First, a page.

Bankers see plenty of problems. Since this way of risk-weighting exposure to other banks is determined by common tangible equity ratios and the non-performing assets ratio, it does not adequately take into account divergent liquidity and business-risk profiles, nor differences in supervisory processes under Pillar 2 of the Basel regime, says a senior regulatory adviser to the CEO of a large European universal bank.

The adviser adds: “Credit rating agencies look at a multitude of factors and these metrics are always richer, incorporating thorough timely reviews, and engagement with counterparties and agencies. You can also never empirically replace these qualitative assessments.”

Though the BCBS says the goal is not to hike overall capital requirements – and unrated corporates might, in relative terms, benefit from the new metrics – it is likely to constrain the profitability of certain loan assets. For example, the risk-weighting attached to corporates will jump from 30%-150% to 60%-300%. Meanwhile, the proposed risk weights for mortgages is in the 25%-100% range, compared with a flat 35% currently, based on the loan-to-value (LTV) ratio and a borrower’s indebtedness.


At present, some large IRB banks deploy a 16% risk-weighting to mortgage books, incorporating the divergent insurance and covenant regimes around the world that affect the probability of defaults. In addition, commercial real-estate would attract higher capital charges akin to unsecured loans. As a result, the proposals are political dynamite and threaten sacred cows to national banking systems, from small German banks to large mortgage lenders.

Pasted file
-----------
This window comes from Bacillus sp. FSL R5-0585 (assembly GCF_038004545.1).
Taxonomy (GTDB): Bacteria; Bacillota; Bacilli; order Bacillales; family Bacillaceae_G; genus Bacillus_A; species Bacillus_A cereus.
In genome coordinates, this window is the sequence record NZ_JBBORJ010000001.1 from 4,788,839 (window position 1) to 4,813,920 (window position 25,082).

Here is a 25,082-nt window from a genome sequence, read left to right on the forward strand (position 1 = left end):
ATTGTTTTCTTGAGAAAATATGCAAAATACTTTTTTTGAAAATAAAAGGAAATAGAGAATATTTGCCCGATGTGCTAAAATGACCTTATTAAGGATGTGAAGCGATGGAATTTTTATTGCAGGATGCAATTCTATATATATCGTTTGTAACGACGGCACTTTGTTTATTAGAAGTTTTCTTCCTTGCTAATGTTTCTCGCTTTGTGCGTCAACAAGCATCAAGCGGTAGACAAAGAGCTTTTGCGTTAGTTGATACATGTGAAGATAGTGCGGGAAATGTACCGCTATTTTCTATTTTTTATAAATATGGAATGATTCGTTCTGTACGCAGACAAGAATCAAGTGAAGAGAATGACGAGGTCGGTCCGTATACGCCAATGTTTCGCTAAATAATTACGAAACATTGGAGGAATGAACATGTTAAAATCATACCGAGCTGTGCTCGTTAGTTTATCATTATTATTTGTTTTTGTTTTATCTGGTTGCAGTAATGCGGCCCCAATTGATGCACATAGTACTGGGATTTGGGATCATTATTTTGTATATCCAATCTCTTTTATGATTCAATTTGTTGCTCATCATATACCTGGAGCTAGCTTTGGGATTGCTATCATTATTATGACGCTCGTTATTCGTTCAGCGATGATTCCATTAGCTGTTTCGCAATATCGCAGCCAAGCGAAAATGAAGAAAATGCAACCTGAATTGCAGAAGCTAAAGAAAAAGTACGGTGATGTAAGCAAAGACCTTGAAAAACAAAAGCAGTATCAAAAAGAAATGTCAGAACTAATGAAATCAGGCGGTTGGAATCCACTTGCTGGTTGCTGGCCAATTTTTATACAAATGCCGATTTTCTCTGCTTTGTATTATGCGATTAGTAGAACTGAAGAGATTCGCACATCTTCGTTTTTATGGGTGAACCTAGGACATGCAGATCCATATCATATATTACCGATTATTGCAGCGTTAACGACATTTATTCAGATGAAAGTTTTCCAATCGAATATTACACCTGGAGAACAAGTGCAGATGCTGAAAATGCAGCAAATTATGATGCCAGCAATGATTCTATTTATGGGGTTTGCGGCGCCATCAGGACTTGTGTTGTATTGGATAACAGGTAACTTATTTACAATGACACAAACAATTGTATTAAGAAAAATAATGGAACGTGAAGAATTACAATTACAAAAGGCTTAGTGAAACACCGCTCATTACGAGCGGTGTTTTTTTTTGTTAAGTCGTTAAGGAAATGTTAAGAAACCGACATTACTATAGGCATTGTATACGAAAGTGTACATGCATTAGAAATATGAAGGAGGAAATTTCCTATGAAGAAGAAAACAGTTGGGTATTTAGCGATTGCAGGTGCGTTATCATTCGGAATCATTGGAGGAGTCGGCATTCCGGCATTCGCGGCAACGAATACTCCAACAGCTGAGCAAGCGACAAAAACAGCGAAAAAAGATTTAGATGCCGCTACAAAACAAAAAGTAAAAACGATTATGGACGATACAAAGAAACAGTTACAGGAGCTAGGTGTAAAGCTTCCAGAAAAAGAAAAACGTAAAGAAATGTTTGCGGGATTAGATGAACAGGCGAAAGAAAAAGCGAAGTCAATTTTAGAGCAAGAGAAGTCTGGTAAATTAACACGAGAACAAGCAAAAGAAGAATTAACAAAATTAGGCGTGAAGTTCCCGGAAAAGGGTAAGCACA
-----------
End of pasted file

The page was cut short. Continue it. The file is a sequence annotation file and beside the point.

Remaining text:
BCBS could also unwittingly promote the volatility of RWAs, since the proposed risk drivers are typically more pro-cyclical than credit ratings, while new proposed risk weights range between 0% and 400% compared to the current range of 0%-250%.

After lenders have spent hundreds of millions of dollars on bolstering systems to pursue an IRB model, the extent of capital relief provided by the latter is now patently unclear, bedevilling capital planning for banks and even strategic business planning. Capital planning is already challenged by a lack of clarity as to whether the leverage ratio or the risk-weighted capital regime will be the binding constraint for banks’ regulatory capital levels.

Risk-weighted assets to total assets at US, European G-Sibs
Company (trading symbol-exchange)CountryTotal assets (US$B)Risk-weighted assets/total assets (%)
UBS AG (UBSN-SWX)Switzerland1,069.7320.79